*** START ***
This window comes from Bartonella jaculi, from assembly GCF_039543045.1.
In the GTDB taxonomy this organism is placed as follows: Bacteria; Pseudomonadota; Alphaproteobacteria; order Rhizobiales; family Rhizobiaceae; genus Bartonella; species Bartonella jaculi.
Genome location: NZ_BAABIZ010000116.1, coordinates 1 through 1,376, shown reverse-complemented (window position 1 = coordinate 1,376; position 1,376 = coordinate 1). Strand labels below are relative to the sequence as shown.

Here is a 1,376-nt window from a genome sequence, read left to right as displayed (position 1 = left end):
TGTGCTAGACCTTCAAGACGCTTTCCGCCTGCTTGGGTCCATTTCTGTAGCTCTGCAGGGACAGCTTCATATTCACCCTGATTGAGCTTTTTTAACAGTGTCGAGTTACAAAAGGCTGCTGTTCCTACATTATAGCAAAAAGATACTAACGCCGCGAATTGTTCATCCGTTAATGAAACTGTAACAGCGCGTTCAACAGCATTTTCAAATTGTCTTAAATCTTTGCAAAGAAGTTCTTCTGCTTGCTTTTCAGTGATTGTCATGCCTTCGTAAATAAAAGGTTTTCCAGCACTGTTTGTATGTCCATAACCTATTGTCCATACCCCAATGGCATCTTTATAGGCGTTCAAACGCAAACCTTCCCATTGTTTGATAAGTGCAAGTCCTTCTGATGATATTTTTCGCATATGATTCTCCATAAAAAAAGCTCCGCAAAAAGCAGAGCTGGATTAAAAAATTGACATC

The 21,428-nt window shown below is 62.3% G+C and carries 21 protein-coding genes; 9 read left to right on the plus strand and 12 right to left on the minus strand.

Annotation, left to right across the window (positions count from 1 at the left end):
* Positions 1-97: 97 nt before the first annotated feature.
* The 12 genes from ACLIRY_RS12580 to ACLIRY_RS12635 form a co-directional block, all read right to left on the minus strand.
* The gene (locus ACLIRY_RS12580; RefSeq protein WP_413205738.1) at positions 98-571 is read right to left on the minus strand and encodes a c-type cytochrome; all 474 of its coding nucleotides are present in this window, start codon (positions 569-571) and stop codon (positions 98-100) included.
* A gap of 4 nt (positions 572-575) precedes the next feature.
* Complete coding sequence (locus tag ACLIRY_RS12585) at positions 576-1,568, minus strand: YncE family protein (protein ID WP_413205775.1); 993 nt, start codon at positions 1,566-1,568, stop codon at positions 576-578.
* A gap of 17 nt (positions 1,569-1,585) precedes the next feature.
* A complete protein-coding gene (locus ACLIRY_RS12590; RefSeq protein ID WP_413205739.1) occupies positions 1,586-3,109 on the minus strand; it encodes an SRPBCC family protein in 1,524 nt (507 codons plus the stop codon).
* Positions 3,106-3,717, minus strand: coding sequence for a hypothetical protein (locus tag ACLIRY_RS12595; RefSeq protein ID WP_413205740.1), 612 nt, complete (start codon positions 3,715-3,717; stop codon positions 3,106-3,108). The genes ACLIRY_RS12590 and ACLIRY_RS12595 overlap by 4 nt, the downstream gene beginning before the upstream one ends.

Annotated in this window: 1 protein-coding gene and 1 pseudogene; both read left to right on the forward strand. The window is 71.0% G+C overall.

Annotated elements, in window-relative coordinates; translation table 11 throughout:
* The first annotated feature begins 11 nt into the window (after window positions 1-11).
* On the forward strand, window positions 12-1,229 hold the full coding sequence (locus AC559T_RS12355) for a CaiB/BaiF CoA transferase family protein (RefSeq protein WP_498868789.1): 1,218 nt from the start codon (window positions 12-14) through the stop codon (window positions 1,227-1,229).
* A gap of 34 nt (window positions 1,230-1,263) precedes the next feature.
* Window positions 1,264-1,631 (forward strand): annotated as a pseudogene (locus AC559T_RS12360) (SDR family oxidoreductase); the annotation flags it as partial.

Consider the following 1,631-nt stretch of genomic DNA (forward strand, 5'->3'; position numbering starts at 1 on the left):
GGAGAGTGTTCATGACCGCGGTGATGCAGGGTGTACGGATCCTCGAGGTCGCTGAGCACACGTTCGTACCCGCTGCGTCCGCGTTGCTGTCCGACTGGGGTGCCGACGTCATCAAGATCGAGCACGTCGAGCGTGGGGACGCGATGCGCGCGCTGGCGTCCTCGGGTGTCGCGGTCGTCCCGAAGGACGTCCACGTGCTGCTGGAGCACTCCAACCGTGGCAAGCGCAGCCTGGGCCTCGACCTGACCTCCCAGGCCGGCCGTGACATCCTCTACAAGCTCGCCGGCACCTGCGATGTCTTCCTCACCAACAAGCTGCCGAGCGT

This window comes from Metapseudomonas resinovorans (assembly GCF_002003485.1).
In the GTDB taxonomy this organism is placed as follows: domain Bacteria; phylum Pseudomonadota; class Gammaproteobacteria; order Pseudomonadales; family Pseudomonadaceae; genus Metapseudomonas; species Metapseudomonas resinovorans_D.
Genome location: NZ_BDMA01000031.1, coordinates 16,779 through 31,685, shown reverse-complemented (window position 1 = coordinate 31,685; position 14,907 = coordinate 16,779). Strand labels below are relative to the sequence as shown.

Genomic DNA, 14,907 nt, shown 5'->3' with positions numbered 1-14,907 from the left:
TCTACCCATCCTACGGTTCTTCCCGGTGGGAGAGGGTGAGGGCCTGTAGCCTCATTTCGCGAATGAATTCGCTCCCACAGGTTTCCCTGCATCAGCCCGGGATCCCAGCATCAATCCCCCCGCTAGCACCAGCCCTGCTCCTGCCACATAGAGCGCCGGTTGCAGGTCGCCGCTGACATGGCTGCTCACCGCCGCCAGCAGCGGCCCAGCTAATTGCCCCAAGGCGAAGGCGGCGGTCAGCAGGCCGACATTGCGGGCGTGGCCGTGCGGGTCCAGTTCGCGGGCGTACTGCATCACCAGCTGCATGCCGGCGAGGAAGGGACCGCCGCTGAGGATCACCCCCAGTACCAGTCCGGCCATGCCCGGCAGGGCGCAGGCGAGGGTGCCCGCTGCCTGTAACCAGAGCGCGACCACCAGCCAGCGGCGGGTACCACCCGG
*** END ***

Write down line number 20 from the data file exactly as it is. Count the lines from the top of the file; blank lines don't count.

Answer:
* A gap of 34 nt (window positions 1,230-1,263) precedes the next feature.